Dual-pol doppler radar is a relatively new upgrade to the original doppler radar technology and towers that the National Weather Service offices around the U.S. use. The upgrade helps better determine the type and intensity of precipitation and how much may fall. It can also help tell the difference between smoke, bats, birds, bugs, and confirm that tornadoes are on the ground causing damage.
So what is the difference between regular doppler radar and dual-pol doppler radar? Radars send out short pulses of electromagnetic wave fields that bounce off the different types of precipitation and return back to the radar dish. A computer will analyze the signal returned to determine the type of precipitation falling. Original doppler radar would just send out a horizontal signal. This signal only going in one direction would make it tough to tell the difference between precipitation types.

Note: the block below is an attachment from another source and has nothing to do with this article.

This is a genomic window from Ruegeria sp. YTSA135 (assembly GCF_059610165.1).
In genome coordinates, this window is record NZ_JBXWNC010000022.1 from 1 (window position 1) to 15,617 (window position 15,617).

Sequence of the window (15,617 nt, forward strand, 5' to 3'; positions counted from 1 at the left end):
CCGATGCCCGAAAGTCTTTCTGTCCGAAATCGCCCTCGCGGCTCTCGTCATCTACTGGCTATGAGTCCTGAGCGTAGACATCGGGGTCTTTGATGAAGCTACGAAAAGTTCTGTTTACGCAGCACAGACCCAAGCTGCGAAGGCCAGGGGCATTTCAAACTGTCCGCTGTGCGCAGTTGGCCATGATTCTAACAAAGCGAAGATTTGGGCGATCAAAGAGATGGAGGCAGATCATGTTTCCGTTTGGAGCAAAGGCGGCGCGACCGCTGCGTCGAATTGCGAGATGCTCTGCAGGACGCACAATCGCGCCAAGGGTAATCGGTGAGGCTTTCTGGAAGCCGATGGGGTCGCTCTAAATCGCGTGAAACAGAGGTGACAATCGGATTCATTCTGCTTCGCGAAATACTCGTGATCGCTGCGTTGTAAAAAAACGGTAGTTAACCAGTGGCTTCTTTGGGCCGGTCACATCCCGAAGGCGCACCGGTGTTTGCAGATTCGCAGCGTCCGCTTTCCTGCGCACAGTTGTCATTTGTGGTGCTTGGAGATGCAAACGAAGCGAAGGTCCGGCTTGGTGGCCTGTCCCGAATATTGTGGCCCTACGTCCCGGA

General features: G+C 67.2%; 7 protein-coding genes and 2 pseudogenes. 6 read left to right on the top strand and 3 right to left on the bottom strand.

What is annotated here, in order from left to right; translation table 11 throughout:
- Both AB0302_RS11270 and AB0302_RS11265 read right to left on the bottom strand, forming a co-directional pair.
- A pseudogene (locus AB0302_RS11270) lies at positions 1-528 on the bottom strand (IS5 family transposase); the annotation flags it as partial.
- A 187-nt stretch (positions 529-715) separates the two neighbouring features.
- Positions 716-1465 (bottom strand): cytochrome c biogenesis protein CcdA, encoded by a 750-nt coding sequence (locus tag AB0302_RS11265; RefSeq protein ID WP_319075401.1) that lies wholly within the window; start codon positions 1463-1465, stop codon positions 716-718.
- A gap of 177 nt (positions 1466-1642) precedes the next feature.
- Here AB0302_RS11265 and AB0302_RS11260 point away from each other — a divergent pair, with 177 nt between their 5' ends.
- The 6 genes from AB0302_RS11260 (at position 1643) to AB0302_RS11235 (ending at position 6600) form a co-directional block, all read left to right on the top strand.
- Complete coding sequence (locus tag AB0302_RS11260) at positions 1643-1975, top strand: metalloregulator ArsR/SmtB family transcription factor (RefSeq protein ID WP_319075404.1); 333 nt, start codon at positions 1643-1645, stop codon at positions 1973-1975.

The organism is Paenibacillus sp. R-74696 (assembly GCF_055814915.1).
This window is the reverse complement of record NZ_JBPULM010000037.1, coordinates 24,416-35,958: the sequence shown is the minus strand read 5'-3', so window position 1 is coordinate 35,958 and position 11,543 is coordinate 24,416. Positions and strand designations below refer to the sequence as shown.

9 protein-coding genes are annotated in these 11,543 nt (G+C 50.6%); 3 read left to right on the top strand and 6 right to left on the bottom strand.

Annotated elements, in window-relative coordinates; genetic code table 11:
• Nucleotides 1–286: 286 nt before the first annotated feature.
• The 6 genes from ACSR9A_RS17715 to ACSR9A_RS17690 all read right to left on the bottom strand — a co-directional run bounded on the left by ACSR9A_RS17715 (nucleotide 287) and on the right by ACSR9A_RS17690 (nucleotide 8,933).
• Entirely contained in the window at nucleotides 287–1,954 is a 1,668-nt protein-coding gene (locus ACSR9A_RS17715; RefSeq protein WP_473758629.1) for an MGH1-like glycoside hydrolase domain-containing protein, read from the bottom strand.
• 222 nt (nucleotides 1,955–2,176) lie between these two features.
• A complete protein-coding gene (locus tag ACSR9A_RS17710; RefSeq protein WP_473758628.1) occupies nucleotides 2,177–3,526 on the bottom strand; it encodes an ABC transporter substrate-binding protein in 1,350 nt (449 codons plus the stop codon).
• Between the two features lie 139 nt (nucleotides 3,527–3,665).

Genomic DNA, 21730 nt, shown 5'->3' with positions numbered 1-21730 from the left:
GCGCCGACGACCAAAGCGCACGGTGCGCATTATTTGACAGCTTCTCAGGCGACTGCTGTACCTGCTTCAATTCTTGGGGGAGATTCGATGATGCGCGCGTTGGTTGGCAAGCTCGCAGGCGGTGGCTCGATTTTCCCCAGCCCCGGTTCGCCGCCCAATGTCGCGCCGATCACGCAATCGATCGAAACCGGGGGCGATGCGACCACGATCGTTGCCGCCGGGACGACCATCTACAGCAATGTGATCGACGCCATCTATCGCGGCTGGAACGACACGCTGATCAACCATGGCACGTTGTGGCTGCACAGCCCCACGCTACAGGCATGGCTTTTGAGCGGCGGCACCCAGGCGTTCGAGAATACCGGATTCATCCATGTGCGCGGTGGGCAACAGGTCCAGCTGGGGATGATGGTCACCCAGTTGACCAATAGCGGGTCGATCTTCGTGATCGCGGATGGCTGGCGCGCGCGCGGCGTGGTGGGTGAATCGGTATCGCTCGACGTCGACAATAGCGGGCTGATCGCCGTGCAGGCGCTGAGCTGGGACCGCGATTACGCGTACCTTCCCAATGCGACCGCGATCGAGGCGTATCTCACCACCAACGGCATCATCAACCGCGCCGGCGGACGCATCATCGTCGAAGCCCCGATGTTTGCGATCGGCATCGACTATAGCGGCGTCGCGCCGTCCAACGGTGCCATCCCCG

With dual-pol doppler radar, the pulse of electromagnetic wave fields is sent out in both horizontal and vertical directions. We now get a two-dimensional picture and the computers analyzing the signal can better measure the size and shape of the object the signal bounced off of.
With dual-pol doppler radar, we have seen a significant improvement in rainfall estimation, precipitation classification, data quality, and weather hazard detection.
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|Record||63°F January 22, 1959||-12°F January 22, 1961|